I came across the following problem when I read the book, "Understanding Machine Learning: from theory to algorithms". You can click the link to download the book.

The statement is on Page 399. When you arrive at Page 399, you can search the keywords "Chernoff’s inequality implies". Then you can find the whole inequality. Here is the snapshot of the statement: enter image description here

Let $X_1, ..., X_m$ be independent Bernoulli random variables, whose sum is $Z$, each having probability $p \in (0,1)$ of being equal to $1$.

Please prove that

$$P[Z\le \frac{pm}{2}]\le e^{-\frac{2}{mp} (mp-\frac{mp}{2})^2}$$

I have read some reference materials in Wikipedia, Chernoff's bound, but I did not find any theorem or inequality to get the solution straightforward. Hope you can help me!

  • $\begingroup$ Hi @Ben, please make an effort to show what you have already tried, including reading the Chernoff Wikipedia article. $\endgroup$ Nov 16 '19 at 8:17
  • $\begingroup$ I have added what I have tried. $\endgroup$
    – Ben
    Nov 16 '19 at 8:22
  • $\begingroup$ Great! Which materials did you read? And how close were they to giving the right solution? $\endgroup$ Nov 16 '19 at 10:47
  • $\begingroup$ That is en.wikipedia.org/wiki/Chernoff_bound. And I have also updated the question! I'll be looking forward to your answer. $\endgroup$
    – Ben
    Nov 16 '19 at 11:09
  • $\begingroup$ So your exponent is equal to $-mp/2$. A lot of the results on the Wikipedia page easily gives $-mp/8$. This is the kind of thing that would be useful for you to state in the question, so we know that it's not just a typo that you put it that way. $\endgroup$ Nov 16 '19 at 12:10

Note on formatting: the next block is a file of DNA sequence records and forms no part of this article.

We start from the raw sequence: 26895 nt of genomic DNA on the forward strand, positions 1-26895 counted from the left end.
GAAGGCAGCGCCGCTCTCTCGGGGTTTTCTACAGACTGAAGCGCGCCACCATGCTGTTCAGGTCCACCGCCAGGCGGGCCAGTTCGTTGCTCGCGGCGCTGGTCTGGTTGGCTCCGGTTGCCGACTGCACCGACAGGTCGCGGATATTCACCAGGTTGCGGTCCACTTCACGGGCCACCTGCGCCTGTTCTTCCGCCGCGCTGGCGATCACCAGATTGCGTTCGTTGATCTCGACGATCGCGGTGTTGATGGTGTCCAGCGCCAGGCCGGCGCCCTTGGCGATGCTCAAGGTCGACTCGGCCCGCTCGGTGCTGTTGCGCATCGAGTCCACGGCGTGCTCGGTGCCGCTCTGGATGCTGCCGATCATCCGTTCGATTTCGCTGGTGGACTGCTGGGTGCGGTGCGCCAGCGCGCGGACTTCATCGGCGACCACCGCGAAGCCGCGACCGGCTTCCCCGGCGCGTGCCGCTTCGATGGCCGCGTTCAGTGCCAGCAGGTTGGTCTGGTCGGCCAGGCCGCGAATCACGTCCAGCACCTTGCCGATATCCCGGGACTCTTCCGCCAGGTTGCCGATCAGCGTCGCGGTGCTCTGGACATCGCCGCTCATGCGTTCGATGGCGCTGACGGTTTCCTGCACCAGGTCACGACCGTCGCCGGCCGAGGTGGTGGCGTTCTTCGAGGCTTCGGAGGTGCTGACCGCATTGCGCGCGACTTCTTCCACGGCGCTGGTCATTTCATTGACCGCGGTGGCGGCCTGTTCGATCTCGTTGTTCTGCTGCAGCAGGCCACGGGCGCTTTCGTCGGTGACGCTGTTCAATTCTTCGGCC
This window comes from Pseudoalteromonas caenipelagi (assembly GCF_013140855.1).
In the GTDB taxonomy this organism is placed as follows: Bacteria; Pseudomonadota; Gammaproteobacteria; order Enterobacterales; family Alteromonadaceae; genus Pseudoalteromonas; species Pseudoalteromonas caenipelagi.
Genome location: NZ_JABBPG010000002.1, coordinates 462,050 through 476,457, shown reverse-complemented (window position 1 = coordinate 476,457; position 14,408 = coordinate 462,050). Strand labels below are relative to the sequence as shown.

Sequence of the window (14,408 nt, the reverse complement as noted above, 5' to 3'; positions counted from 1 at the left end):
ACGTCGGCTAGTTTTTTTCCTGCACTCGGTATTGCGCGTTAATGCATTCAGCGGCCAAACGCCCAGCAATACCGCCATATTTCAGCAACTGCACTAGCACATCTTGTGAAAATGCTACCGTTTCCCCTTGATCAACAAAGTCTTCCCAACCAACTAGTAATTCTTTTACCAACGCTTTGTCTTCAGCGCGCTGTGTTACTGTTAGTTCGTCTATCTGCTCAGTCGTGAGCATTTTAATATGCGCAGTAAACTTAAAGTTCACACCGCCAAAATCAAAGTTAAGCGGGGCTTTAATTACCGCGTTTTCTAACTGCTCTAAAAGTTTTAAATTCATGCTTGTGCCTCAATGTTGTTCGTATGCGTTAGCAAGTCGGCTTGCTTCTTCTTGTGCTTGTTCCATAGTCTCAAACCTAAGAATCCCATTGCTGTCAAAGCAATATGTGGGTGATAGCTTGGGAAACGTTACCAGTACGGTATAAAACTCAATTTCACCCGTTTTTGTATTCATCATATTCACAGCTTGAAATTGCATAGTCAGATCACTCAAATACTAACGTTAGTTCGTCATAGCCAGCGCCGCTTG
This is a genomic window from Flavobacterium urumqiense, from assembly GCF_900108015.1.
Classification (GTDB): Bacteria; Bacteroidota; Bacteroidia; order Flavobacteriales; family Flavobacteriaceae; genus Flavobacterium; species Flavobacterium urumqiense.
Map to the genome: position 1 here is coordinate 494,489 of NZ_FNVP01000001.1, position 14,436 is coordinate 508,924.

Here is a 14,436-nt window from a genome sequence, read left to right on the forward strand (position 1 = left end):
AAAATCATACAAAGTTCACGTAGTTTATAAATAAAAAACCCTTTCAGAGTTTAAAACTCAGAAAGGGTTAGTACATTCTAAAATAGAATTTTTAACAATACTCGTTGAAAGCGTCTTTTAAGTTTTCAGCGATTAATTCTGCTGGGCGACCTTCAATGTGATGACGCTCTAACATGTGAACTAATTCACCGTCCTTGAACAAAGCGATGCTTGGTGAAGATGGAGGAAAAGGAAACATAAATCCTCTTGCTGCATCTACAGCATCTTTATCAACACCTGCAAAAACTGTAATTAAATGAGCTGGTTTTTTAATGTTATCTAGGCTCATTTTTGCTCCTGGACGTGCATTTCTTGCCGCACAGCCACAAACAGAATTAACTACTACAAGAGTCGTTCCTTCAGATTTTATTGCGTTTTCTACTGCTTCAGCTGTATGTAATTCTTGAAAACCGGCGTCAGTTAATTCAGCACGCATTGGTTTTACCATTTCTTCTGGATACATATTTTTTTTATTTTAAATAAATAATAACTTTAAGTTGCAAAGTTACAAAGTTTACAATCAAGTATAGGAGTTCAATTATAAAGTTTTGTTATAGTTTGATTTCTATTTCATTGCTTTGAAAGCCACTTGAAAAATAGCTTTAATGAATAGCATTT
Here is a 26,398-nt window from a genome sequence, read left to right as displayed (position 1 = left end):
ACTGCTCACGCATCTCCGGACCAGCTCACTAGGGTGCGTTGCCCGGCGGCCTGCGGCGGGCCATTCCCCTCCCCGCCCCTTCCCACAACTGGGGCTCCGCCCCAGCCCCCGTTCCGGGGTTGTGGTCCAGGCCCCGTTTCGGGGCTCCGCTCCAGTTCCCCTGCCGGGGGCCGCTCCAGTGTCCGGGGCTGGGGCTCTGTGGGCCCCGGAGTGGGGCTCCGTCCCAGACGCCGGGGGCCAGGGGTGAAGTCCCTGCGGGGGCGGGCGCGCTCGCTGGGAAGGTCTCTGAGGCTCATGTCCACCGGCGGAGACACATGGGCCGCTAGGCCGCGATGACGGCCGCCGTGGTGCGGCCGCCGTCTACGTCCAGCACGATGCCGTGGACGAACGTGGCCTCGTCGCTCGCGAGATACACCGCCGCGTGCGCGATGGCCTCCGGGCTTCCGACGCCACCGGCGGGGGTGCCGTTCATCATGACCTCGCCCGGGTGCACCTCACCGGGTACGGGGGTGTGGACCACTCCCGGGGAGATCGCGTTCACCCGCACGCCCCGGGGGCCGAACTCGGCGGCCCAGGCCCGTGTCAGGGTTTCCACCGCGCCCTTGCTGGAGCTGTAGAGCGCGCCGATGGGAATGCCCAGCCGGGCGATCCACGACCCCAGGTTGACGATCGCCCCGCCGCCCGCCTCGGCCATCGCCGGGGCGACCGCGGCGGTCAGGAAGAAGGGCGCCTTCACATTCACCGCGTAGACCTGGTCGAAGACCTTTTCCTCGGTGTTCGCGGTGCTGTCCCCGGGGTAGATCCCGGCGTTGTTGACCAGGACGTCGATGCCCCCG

There is apparently a mistake in your book. One example where the bound $\Pr[Z\le mp/2]\le\exp(-mp/2)$ is wrong, is $p=1/8$, $m=16$. Then the bound says $\Pr[Z\le mp/2]\le\exp(-1)\approx 0.37$, while in actual fact $\Pr[Z\le mp/2] = \Pr[Z\le 1] = (1-p)^{16}+16(1-p)^{15}p \approx 0.39$.

The real best bound you should use from Chernoff (or Hoeffding) is \begin{align} \Pr( Z \leq \varepsilon m)\leq\exp\left(-\frac{(\epsilon-p)^2 m}{2p}\right). \end{align} In our case, setting $\varepsilon=p/2$, we get $\Pr( Z \leq pm/2)\leq\exp(-mp/8)$.

This bound is completely fine for the application in the book, since on the previous page, $m$ is defined to be $\ge\frac{8}{\epsilon}(2d\dots)$, and this factor of 8 is simply ignored in the proof. Thus everything works out well, and maybe the $/8$ version was even what was originally intended, since otherwise it's a bit weird to have that factor of 8 flying around in the theorem.

Sorry you ran into a bad proof. Computer scientists are often fairly sloppy with their constants when they use Chernoff bounds.

  • $\begingroup$ When setting $\epsilon = \frac{p}{2}$, how can we get $\Pr[Z\le mp/2]\le 1/2$? Could you provide the whole derivation? I'll be looking forward to your answer. Thank you a lot! $\endgroup$
    – Ben
    Nov 17 '19 at 3:06
  • $\begingroup$ Once you have $𝑚𝑝/8$, you just plug in the lower bound for $m$ stated on the previous page. $\endgroup$ Nov 17 '19 at 14:36
  • $\begingroup$ Could you provide the detailed derivation, please? I'm still puzzled about the derivation from $e^{-m\epsilon /8 }$ to $\frac{-dlog(\frac{1}{\delta})}{2}$. Hope you can help me! I will really appreciate your help! $\endgroup$
    – Ben
    Nov 18 '19 at 0:29
  • $\begingroup$ @Ben They're just doing a very rough bound. Basically saying that $d + \log1/\delta < d \log 1/\delta$. You probably have to ask a new question to make it sure exactly where things go bad when you're trying to follow their argument.. $\endgroup$ Nov 18 '19 at 7:56

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